The grain in the Maple is running horizontally, you can see it’s visible (on the left side below) but far less pronounced than the Paulownia. The real improvement here is the overall tightness of the maple structure, you don’t have those grooves that were visible in the Paulownia.

Maple, that feeling when you get home and find out they screwed up your takeout order

So, what would I do differently?

There are as many answers to this question as there are variables in engraving – again it all comes down to what you want.

I could try slowing the engrave down, that generally increases contrast.
I could drop the lpi, 340 was probably overkill.
I could go back and tweak the root image, I think enhancing the contrast in the image will be necessary to prevent the muddiness.
I could (and rbtdanforth would probably concur here) do multiple passes to increase depth.
I could scale things up. This would probably look worlds better at something more like 11" tall, give the details room to breathe.

I could do a gentle mix of all of these things… except at this point, I’ve used up my time I want to spend on it (especially after this writeup). I found a whole world of these cartouches, and there’s a lot more to explore.

If you want to give it a go, or try other cartouches (RABBIT HOLE WARNING – so many to choose from), here are some things for you.

My engrave file with cutlines and processed art:

frame_cut.zip (2.8 MB)

The original image:

My processed image:

(Again, I would seriously bump up the contrast curve here to avoid the muddiness if I were to try it again)

Anyway, that was my engraving adventure with this cartouche, hopefully you’ll find something useful in this.


This is just my thinking: once you clean up a 3D engrave with denatured alcohol etc, your contrast from the engraving process largely goes out the window as you are cleaning up what creates the contrast in the first place.

You are left with a 3D engraving that relies more on light (and subsequently shadow) to provide the contrast since all of the top level char is washed away.

One thing I have experimented a little bit with is doing the 3D engrave, cleaning, and then going back and doing a dithered pass (regular engrave) over the top of the 3D engrave. In the little I’ve played with it, I like it.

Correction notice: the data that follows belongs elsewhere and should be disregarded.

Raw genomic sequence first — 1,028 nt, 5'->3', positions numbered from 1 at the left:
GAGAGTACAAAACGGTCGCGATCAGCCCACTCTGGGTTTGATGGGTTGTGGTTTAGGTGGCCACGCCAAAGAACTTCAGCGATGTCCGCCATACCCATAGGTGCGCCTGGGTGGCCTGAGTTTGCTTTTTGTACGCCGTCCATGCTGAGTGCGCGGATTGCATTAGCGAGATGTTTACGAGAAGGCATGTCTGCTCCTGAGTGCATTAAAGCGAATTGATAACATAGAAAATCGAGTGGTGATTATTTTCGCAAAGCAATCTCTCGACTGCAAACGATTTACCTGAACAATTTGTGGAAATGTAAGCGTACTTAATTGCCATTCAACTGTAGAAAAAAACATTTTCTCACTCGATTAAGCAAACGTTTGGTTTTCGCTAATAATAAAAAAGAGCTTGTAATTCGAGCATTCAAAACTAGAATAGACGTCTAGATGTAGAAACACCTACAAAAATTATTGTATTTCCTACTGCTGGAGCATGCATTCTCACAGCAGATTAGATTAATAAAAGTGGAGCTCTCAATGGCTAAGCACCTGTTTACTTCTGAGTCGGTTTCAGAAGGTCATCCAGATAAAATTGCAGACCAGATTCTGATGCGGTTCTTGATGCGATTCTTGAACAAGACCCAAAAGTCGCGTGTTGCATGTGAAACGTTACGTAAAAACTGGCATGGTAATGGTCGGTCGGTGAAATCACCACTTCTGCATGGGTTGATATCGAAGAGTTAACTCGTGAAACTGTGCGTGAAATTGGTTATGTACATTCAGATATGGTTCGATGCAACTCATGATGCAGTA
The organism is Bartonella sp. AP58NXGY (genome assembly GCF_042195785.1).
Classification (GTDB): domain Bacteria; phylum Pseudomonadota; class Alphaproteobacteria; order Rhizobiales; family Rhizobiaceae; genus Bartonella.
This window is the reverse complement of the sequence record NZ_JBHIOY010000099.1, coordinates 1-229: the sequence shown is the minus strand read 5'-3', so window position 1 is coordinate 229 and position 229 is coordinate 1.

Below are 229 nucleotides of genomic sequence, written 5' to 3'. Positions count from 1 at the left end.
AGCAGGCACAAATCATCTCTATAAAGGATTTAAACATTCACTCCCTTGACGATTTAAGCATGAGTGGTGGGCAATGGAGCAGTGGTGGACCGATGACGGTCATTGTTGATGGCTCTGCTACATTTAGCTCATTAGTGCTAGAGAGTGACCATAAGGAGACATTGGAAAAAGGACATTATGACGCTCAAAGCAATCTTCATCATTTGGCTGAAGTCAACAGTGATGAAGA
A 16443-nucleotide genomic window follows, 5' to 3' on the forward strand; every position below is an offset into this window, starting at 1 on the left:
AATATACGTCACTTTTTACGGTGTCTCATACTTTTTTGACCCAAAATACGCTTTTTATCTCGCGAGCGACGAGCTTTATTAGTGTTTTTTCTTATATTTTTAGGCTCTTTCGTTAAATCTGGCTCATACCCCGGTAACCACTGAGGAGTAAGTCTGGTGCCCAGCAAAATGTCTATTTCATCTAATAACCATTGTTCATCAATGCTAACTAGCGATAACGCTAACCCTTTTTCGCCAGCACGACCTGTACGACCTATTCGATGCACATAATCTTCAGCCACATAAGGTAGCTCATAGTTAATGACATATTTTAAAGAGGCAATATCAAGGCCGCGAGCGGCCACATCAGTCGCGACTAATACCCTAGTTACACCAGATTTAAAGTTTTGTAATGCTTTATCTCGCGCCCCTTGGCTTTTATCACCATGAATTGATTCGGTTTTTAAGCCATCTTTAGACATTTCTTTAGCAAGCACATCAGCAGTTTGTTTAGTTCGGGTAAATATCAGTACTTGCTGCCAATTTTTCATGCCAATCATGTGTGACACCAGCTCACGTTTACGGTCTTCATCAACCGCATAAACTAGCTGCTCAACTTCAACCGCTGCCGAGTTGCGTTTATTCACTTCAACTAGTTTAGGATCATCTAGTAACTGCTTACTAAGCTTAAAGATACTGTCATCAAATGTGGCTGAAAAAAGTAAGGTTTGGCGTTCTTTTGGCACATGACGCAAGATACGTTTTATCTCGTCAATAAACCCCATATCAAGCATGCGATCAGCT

I have had similar thoughts, and wondered if a light spraying with a super watered down water-based ink (where the water/ink would settle into the nooks preferentially) would drive contrast back up?

There are just so many ways to handle engraving, nothing’s off the table really.

You got any pics of your final result using the second post-cleanup pass method?

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You know my internet is wonky today…pictures are loading slowly or not at all…I’ll have to actually see them later I guess. (That first one looks really banded though.) :roll_eyes:

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Paulownia, man.

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Here’s one from a while back but I didn’t take pictures of the entire process.

This is 3D, cleaned with denatured alcohol, and then a subsequent pass with dithering.


What material? (that’s a really good result)

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Pretty sure it was just 1/4” Baltic birch.


Whoa. What a piece of art. Thank you for the detailed explanation of the challenges and successes. This helps LOTS. Really appreciative.

Make more, please. :slight_smile:

Already onto new things! But now you have all the files and sites you need to make one, yourself…


Some lovely carvings here!